Monday, April 11, 2016

Crisis Counseling for Ministers: Thing to Consider in Marital Crises

I've been working through James D. Berkley's Called into Crisis: The Nine Greatest Challenges of Pastoral Care (Carol Stream, IL; Dallas, TX: Christianity Today; Word Books, 1989). At the end of each chapter is a "Quick Scan" section where a minister can quickly consult some considerations when facing a pastoral crisis. Here are the considerations from the book when a minister needs to help a couple facing a marital crisis.


Immediate concerns:

1. Assess the potential for physical assault. Should one of the spouses leave the premises? Might you be in danger when you intervene? If so, call the police.

2. Decide whether to wait to be asked to help or to take the initiative. Waiting may make you more effective, but it can also allow a situation to move beyond redemption.

Keep in mind:

1. Emotions will be high. Expect tears and anger. Emotions need to be vented in a controlled situation.

2. Two people, and usually a vast supporting cast, have caused this conflict. Rarely is there a true villain and victim. There are normally two sides to the story, both of which need to be heard.

3. Resolution of the problem will likely be a long process. For months and years they have built to this crisis; a snap resolution seems improbable. Crisis counseling can help them move from destructive to constructive modes of relating.

4. Your role is to open lines of communication, to help the couple hear and understand each other, to “translate” misunderstood communication and draw out the unspoken.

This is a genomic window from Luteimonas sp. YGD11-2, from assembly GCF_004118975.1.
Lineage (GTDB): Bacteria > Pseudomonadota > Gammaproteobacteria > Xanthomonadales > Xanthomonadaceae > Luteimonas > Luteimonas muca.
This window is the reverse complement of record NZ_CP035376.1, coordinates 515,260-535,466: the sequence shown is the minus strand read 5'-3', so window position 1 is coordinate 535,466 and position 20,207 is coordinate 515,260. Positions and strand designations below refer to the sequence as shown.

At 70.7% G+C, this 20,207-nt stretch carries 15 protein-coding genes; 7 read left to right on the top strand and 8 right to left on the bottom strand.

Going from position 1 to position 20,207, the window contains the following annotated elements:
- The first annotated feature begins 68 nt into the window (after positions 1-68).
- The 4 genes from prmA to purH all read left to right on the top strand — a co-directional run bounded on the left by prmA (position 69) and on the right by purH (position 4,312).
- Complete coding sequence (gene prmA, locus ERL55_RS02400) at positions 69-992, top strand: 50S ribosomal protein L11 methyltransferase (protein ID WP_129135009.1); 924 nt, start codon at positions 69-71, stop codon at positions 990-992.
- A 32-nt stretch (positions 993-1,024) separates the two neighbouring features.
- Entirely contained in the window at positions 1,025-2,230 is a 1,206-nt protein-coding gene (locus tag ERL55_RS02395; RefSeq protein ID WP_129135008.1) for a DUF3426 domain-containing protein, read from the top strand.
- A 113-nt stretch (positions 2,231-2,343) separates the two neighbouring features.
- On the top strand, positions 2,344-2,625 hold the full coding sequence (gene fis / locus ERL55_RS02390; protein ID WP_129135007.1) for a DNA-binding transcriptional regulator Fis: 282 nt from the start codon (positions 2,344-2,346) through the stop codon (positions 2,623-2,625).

5. As long as each person’s focus is on what the other ought to do, the conflict will continue. When the focus turns to “what I can do to make my marriage work,” healing can begin.

Things to do or say:

1. Provide the opportunity for the controlled release of emotions, but disallow hurtful or spiteful attacks.

2. Let both parties know you are neutral. At some time talk separately with each person to get his or her unedited version.

3. Provide understanding of the issues involved. Point out options other than the drastic ones the couple may be considering, and help the couple work through those options.

4. Encourage the couple to talk with each other rather than at or about each other. Have them voice the things they would appreciate instead of saying what they don’t like.

5. Remind them of the covenant they made with God on their wedding day and help them rebuild their marriage around self-giving agape love rather than self-seeking feelings or expectations.

6. For those already divorced, help them rebuild their spiritual, emotional, and family lives with the loving care and Christian standards of the church supporting them.

Things not to do or say:

1. Resist the urge to designate villains and victims or to take sides. Although fault may not be equal, it takes two people to make a marriage crisis.

2. Do not assume the responsibility to patch up the marriage. Only the couple can rebuild their relationship.

3. Do not condemn. People with faltering or fallen marriages know their failures and are loaded with guilt.

4. Do not underestimate the potential for violence in a domestic quarrel. Use caution entering a marital fight in progress.

5. Be cautious of unhealthy attractions or dependencies that can form between you and a counselee.